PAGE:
Posts Tagged ‘kantianism’

“Imagine that a Wall Street billionaire is passing a bag lady on the street. She begs for a dollar. Should the billionaire give it to her? It’s just plain obvious that the bag lady would benefit more from the dollar than the billionaire. The donation would detract from his happiness less than it would add to hers. Therefore, interpersonal comparisons of utility are possible, and these comparisons ground our eleemosynary duties.”

So runs a familiar thought experiment beloved of utilitarians and consequentialists about property (like Rawlsians). Indeed, to deny that interpersonal comparisons of utility are ever possible seems willfully obtuse. Moreover, to deny that there are any eleemosynary duties is heartless and wrong. What I wish to challenge here is the idea that interpersonal comparisons of utility ground those duties.

Just as the original scenario resorts to the intuition pump, I shall do the same. This scenario is likewise intended to illustrate clear differences in utility across persons.

Imagine that you have been fairly well-off. Two formerly well-off friends of yours have, however, fallen on hard times. They have lost their jobs and run through their savings. They have sold their houses, moved into cramped, run-down apartments, and are generally living a hand-to-mouth existence in which they lack some of the “primary goods” needed for a decent life, such as the ability to save for the future. One friend bewails his condition constantly; he is clearly deeply unhappy due to his financial circumstances (but not suicidal). The other friend seems to accept his lot with relative cheerfulness; while he regards his financial circumstances, which are just as bad as those of the other friend, as a serious difficulty, he maintains an optimistic view on life and on the whole is not terribly unhappy.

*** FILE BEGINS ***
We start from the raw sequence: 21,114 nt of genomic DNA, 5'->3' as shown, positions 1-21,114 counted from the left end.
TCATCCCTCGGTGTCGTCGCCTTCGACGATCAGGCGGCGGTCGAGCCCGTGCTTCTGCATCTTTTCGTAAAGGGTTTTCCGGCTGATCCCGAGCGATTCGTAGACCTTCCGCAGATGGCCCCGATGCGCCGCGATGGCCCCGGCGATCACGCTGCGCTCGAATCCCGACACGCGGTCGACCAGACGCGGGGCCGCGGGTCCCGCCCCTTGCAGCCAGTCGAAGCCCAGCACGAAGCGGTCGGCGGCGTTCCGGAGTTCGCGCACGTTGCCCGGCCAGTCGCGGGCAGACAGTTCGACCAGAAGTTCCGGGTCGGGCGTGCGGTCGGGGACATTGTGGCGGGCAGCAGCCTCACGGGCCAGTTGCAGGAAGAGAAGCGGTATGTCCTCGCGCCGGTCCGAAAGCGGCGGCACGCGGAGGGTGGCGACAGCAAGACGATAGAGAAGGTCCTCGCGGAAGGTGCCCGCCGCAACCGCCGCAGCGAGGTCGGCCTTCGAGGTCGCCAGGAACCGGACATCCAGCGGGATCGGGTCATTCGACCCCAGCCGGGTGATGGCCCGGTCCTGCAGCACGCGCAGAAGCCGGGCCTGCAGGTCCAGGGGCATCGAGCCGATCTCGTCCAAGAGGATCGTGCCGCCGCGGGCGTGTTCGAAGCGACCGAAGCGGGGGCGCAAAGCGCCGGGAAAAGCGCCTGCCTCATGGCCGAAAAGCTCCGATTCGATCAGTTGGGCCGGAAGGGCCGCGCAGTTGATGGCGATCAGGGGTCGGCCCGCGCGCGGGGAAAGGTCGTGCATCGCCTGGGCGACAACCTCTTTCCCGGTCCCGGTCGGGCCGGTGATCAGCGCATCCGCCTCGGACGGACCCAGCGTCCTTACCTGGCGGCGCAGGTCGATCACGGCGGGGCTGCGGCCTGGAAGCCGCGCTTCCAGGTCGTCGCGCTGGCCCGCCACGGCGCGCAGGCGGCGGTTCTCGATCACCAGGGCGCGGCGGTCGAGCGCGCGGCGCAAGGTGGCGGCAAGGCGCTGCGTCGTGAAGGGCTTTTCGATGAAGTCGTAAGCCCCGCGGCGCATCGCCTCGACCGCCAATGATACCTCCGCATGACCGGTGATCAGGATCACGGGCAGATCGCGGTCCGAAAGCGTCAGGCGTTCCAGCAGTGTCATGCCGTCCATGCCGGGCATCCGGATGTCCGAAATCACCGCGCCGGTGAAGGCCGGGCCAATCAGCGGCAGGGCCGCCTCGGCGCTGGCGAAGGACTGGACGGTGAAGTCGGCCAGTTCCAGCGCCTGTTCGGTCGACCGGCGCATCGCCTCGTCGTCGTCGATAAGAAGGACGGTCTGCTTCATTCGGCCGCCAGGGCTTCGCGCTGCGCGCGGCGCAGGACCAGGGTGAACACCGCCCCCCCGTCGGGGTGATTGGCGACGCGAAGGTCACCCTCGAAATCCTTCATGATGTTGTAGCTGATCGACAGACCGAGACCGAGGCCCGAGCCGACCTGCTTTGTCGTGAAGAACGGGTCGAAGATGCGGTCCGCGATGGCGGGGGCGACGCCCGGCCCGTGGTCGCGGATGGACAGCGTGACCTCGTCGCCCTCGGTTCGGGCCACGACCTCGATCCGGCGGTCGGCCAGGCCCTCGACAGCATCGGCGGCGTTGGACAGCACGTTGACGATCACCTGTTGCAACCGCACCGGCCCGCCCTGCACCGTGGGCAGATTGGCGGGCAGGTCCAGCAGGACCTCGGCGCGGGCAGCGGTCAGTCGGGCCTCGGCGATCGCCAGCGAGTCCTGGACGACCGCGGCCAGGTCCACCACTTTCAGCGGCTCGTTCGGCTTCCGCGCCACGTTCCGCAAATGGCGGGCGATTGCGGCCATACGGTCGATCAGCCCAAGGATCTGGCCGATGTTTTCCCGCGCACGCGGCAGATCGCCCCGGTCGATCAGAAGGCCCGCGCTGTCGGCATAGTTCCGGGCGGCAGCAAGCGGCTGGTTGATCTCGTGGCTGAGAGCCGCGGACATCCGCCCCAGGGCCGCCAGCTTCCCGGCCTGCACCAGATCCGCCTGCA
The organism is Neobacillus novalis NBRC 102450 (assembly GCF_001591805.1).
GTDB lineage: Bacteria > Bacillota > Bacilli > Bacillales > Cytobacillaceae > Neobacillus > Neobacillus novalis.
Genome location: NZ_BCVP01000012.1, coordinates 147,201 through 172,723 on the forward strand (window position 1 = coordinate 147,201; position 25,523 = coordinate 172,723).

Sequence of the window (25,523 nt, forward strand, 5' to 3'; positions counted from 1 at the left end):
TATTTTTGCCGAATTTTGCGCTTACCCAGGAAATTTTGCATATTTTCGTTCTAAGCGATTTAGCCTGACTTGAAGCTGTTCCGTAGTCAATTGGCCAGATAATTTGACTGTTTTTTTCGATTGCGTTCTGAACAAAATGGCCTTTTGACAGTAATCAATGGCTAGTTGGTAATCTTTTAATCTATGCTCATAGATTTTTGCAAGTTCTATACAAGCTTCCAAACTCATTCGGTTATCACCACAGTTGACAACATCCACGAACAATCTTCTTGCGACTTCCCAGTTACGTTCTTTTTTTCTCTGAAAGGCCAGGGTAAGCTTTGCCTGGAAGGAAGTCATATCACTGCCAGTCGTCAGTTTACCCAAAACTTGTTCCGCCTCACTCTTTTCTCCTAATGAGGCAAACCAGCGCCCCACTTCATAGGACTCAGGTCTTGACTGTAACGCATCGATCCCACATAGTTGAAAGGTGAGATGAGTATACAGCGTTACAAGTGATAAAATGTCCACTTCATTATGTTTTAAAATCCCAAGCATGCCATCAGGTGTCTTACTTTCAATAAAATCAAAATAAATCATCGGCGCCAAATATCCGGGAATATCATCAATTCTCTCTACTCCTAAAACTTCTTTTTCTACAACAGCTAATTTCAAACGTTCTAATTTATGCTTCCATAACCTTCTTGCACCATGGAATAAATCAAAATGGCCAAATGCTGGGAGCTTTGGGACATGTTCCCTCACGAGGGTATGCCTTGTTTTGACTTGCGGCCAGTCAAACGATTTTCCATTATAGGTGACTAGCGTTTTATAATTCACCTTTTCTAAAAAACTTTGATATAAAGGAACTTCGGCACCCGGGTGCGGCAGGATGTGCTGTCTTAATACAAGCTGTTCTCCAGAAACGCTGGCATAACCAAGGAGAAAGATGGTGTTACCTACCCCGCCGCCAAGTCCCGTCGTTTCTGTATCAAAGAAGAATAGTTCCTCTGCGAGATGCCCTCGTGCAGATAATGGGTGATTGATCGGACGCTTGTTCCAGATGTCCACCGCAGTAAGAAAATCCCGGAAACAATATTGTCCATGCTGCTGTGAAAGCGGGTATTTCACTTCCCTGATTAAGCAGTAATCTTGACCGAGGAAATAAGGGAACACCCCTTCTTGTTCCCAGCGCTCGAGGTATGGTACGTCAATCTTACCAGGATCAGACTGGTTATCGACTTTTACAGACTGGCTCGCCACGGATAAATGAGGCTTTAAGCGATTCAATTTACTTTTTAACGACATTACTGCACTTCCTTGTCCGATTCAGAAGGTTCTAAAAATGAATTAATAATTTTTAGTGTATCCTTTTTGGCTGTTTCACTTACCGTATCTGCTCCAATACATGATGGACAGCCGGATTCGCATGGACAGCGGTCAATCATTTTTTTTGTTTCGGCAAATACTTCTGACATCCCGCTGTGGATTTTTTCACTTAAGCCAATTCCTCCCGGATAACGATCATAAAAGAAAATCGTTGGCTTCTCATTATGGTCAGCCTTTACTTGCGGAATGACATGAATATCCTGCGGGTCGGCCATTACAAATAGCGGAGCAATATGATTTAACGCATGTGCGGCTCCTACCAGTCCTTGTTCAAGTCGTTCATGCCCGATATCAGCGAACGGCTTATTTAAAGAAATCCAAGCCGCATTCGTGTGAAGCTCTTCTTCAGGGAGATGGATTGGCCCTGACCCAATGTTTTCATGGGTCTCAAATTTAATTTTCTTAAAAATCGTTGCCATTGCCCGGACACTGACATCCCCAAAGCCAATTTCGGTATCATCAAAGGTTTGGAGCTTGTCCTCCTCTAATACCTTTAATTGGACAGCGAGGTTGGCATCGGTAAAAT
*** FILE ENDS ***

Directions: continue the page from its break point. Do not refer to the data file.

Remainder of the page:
Which of these friends is more deserving of your support, or are they equally deserving? For the utilitarian, the answer is clear: the unhappier friend deserves more financial assistance, as financial assistance will do more to raise his spirits. But is that the right answer? Intuitively, it is not. Intuitively, the second friend deserves as much support as the first, and we might even be more favorably disposed to aid the second friend — while we pity the first, we admire the resilience of the second and want to see that character trait rewarded.

Is there any principle beside the principle of utility that our intuition would support? I suggest (more…)

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Pileus is a “virtue libertarian” blog, but we tend to write much more about the latter than the former. This post is different. I make the case that consumption of pornography is immoral but, because it does not violate anyone else’s rights (leaving aside the case of child pornography), it should not be legally prohibited or discouraged. Therefore, this is a post about ethics, not politics. Unfortunately, libertarians have too often confused the two (a good example is Reason‘s wall-to-wall, comrades-in-arms coverage of porn magnate John Stagliano’s trial.)

Libertarians have often been uncomfortable with the idea of self-regarding duties. How could you ever violate a moral duty to yourself? But a moment’s reflection reveals that people divide the self all the time. We apparently believe that it is possible to respect oneself, or to fail to respect oneself, to esteem oneself, or to fail to esteem oneself. There doesn’t seem to be anything semantically or philosophically problematic about the idea that one could fail to do everything for oneself that one could. Imagine a person who is a pure altruist – who never takes care of his own needs but instead lives his life completely for others. He makes himself the slave of others. Surely we would say that this person is being insufficiently selfish, that he is disrespecting his own dignity. It is possible not to do enough for one’s own interests or dignity.

So self-regarding duties exist. But is there a duty not to consume pornography? Conservatives (more…)

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